> >> Globalnames.org that whomever is an authority on a group can edit to
> >> update their taxa of interest. Databases could then use that name
> >> server as a service so that the changes would be available to all
> >> without anyone needing to do those thousands of keystrokes to update
> >> their databases.
> >
> > There is a precedent here in the marine domain - the World Register of
> Marine Species (WoRMS) maintains up-to-date global checklists for marine
> groups, maintained (theoretically) continuously by designated 'expert'
> custodians for different sectors, and provides a unique "aphia" (=WoRMS) ID
> for each taxonomic name, although as yet I do not believe there is a
> facility for external systems to automatically synchronize with the list;
> however that would be a logical end point to aim for. Currently I guess the
> nearest most complete equivalent for nonmarine groups is the Catalogue of
> Life partnership although last time I enquired they did not seem to have a
> commitment to stable IDs, also the CoL coverage is not yet complete for all
> groups. It is definitely a space in which the provision of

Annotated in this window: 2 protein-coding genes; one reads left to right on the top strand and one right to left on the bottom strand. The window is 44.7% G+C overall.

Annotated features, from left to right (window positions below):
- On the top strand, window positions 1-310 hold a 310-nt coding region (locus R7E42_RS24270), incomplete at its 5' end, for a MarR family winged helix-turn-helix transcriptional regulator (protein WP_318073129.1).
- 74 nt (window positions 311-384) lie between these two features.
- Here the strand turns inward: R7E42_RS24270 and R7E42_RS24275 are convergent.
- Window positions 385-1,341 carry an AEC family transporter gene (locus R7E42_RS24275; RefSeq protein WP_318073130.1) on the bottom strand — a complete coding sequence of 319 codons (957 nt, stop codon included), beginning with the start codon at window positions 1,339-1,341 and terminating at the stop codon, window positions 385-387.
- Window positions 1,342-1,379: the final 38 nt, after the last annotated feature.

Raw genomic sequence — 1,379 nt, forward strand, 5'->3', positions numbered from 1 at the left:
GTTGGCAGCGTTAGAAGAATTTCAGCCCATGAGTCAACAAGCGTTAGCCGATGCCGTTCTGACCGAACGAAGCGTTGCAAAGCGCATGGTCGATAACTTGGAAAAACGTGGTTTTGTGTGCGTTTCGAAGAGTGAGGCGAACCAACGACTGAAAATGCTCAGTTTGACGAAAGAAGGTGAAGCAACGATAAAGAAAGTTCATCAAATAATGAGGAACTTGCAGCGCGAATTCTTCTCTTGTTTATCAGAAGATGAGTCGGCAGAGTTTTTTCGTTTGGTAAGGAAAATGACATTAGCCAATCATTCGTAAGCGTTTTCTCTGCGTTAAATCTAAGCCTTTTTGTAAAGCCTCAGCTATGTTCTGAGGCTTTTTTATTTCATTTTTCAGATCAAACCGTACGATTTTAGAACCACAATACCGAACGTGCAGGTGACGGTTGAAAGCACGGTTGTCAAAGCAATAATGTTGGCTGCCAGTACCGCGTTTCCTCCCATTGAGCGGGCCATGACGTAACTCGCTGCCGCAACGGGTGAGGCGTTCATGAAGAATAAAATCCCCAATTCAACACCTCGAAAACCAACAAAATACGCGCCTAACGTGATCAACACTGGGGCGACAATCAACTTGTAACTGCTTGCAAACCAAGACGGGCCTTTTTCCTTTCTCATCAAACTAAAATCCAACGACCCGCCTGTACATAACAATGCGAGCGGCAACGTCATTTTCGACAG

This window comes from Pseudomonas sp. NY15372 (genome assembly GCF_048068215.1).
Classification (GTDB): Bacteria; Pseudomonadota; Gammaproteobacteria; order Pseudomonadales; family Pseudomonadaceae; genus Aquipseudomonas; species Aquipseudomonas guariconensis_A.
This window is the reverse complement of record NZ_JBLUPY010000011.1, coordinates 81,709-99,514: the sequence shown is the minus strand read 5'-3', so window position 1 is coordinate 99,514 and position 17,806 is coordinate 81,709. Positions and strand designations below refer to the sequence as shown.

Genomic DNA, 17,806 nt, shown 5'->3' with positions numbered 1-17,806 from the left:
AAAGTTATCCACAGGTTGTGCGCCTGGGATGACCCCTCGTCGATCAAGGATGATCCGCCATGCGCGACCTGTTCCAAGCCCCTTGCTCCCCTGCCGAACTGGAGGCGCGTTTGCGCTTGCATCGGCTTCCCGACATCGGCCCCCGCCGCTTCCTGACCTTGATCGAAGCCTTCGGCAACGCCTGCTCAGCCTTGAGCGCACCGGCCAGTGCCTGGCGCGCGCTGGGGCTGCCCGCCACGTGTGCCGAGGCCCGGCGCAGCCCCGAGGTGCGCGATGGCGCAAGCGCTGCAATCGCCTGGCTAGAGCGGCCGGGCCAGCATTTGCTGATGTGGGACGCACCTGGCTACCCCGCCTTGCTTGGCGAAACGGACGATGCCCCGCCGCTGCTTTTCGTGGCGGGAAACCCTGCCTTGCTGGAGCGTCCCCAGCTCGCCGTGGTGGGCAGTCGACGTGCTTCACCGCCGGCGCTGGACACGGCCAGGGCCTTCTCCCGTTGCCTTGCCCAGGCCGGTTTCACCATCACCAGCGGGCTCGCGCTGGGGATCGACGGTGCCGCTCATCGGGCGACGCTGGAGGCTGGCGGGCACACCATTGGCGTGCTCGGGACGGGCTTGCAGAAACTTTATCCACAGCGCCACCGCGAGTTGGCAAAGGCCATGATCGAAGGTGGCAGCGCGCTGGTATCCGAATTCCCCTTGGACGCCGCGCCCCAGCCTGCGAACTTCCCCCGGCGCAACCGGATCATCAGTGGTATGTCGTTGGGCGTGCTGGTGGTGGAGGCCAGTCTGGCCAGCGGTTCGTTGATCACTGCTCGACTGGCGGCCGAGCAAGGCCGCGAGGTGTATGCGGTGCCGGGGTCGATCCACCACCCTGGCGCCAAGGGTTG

> synchronization/update services to remote machine clients would be
> beneficial...
> >
> > One could of course extend the WoRMS centralized model to all taxa
> (requiring perhaps a 10-fold increase in size) but then there is a question
> of who would host and fund it, also whether or not it would be realistic to
> replace the present loose affiliation of disparate, distributed / locally
> maintained systems with a single centrally managed one.
> >
> > Regards - Tony
> >
> > Dr Tony Rees
> > Manager | Divisional Data Centre
> > Marine and Atmospheric Research
> > CSIRO
> > E Tony Rees at csiro.au T +61 3 6232 5318 CSIRO Marine and Atmospheric
> > Research, GPO Box 1538, Hobart, TAS 7001, Australia
> > www.cmar.csiro.au/datacentre Manager, OBIS Australia regional Node,
> > http://www.obis.au/LinkedIn profile:
> > http://www.linkedin.com/pub/tony-rees/18/770/36
> >
> >> -----Original Message-----
> >> From: taxacom-bounces at mailman.nhm.ku.edu [mailto:taxacom-
> >> bounces at mailman.nhm.ku.edu] On Behalf Of Derek Sikes
> >> Sent: Wednesday, 28 August 2013 4:56 AM
> >> To: Jose Fernandez Triana
> >> Cc: taxacom at mailman.nhm.ku.edu; ECN-L at listserv.unl.edu; Entomology